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The Best Of O. C. : Critic's Choices : Pop

January 31, 1991|MIKE BOEHM | Mike Boehm covers pop music for The Times Orange County Edition.

Let's start with the best of the best. "You've Lost That Lovin' Feelin'," a 1964 No. 1 hit by the Righteous Brothers, isn't just the greatest pop song to come out of Orange County, it's one of the most sumptuous ballads of the rock era.

Credit is due to producer Phil Spector for mounting one of his grandest wall-of-sound spectaculars. But it was left to Righteous Brothers Bill Medley and Bobby Hatfield to translate "Lovin' Feelin' " into the mini-opera that it is. The Righteous Brothers are both 50 now, but they are still in good enough form to qualify as Orange County's best R & B act and vocal group--both past and present.

Dick Dale is a clear choice as the county's all-time greatest rock instrumentalist. With his band, the Deltones, Dale was one of, if not the , inventor of surf rock. Dale remains a sufficiently searing performer on peak nights to be rated O.C.'s primo contemporary guitarist, as well. But he has lots of competition from such notables as Walter Trout, Adrian Remijio of the Wild Cards, John Jorgenson of the Desert Rose Band and Marc Ford of Burning Tree.

Best rock band? Social Distortion has it all. Mike Ness is a commanding front man, and his extremely checkered past as a reformed brawler and drug addict gives the SD story a touch of danger and bad-boy mystique. The band's three albums have shown steady growth that promises more good things to come.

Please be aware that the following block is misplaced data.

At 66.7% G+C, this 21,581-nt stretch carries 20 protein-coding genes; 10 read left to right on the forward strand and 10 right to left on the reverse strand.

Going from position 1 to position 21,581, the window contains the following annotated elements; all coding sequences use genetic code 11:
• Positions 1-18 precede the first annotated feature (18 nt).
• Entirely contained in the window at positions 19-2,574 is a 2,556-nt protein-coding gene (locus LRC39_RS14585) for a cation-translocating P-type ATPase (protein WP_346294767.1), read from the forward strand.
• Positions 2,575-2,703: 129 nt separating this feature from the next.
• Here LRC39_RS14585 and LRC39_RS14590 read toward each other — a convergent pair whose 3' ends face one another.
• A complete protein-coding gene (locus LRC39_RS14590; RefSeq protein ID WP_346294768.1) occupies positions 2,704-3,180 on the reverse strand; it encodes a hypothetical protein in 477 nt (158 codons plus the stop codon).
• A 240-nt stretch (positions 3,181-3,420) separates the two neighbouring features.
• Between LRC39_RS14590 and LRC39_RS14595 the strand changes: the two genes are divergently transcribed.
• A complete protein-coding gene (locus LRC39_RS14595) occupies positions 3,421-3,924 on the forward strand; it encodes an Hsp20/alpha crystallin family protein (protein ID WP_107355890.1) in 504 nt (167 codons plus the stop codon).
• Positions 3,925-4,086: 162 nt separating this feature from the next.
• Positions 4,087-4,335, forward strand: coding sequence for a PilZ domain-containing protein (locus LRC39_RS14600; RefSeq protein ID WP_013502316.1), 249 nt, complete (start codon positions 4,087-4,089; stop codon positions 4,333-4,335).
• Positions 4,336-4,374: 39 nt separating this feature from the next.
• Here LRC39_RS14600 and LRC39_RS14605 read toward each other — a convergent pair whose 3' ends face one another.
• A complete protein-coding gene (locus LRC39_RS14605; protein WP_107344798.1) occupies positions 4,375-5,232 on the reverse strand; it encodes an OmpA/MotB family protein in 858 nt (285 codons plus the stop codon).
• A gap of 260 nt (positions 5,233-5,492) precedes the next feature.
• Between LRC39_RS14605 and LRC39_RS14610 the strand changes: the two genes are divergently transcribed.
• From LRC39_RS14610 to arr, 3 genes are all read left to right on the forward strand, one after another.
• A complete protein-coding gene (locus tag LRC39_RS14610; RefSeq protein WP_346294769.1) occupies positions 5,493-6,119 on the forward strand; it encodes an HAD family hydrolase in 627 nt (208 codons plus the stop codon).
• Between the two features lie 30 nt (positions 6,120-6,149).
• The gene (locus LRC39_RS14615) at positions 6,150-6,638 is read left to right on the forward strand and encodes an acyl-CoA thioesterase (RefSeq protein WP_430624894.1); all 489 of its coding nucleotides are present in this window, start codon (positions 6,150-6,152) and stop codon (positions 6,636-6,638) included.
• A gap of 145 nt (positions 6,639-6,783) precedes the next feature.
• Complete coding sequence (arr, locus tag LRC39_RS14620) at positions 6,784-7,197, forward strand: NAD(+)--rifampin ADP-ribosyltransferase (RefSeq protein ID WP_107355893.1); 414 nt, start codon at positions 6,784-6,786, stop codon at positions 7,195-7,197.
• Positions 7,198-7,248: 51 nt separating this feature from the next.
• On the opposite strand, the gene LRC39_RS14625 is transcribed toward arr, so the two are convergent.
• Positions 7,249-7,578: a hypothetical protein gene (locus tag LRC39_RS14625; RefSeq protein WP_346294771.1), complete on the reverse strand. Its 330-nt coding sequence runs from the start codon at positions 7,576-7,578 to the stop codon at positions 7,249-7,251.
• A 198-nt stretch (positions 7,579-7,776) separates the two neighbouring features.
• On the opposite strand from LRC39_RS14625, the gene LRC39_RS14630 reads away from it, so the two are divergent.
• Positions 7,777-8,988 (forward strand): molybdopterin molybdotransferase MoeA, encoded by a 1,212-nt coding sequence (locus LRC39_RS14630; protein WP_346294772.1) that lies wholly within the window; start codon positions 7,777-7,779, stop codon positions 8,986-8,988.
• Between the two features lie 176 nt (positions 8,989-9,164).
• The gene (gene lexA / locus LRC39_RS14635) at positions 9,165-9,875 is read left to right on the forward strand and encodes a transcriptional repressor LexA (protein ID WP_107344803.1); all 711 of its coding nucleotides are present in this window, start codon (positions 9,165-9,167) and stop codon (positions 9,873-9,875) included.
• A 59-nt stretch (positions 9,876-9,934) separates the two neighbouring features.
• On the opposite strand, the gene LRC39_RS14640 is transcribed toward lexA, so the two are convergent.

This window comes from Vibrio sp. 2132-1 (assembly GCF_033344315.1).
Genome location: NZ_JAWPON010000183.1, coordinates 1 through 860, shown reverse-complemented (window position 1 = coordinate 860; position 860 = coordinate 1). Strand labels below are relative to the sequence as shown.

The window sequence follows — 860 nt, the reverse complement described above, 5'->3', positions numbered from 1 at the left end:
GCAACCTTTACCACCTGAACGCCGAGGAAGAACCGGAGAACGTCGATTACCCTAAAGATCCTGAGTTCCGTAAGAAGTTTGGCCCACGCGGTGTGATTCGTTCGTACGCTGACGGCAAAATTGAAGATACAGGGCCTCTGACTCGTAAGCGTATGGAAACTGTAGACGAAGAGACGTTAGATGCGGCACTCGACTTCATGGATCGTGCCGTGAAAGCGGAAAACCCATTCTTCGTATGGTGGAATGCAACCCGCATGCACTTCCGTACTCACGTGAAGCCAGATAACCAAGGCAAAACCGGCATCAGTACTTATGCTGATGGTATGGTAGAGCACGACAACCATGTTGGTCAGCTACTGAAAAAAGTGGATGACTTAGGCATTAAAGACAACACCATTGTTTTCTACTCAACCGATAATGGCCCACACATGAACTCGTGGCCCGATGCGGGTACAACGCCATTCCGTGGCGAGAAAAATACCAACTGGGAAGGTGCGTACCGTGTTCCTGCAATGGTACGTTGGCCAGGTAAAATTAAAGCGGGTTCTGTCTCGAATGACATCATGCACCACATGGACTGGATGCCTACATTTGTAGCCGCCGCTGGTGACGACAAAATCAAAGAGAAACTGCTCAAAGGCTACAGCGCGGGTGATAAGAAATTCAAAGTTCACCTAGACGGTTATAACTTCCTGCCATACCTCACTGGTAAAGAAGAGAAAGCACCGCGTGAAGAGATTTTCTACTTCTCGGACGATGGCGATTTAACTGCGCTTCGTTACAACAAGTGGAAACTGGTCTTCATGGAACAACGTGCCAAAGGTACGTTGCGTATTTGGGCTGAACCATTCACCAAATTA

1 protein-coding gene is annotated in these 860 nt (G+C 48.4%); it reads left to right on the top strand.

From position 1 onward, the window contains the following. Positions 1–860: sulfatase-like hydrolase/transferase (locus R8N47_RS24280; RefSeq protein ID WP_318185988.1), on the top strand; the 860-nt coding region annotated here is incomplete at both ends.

In the blues, James Harman is Orange County's master performer, a singer and harmonica player with tremendous reserves of knowledge, skill and charm. And for higher-voltage blues-rock, Trout's passionate singing and prolific guitar work make his band the top choice.

Chris Gaffney & the Cold Hard Facts' tremendous debut album this year establishes the group as the top country band in the county. Gaffney is fluent in all the traditional country styles, but it's his highly individual way of seeing things as a songwriter that makes "Chris Gaffney & the Cold Hard Facts" a contender for the county's all-time best pop album title (the Righteous Brothers' greatest hits collections don't count). We'll call it a draw between Gaffney's album and "Adolescents," the Adolescents' definitive 1981 burst of punk rock fury.

While some locals might want to claim Jackson Browne as their own, the Sunny Hills High graduate couldn't wait to get out of here and never established much of a link with the local scene. That leaves Vinnie James as O.C.'s top solo acoustic performer, one who combines trenchant social commentary with an all-out performing style and a keen pop sense.

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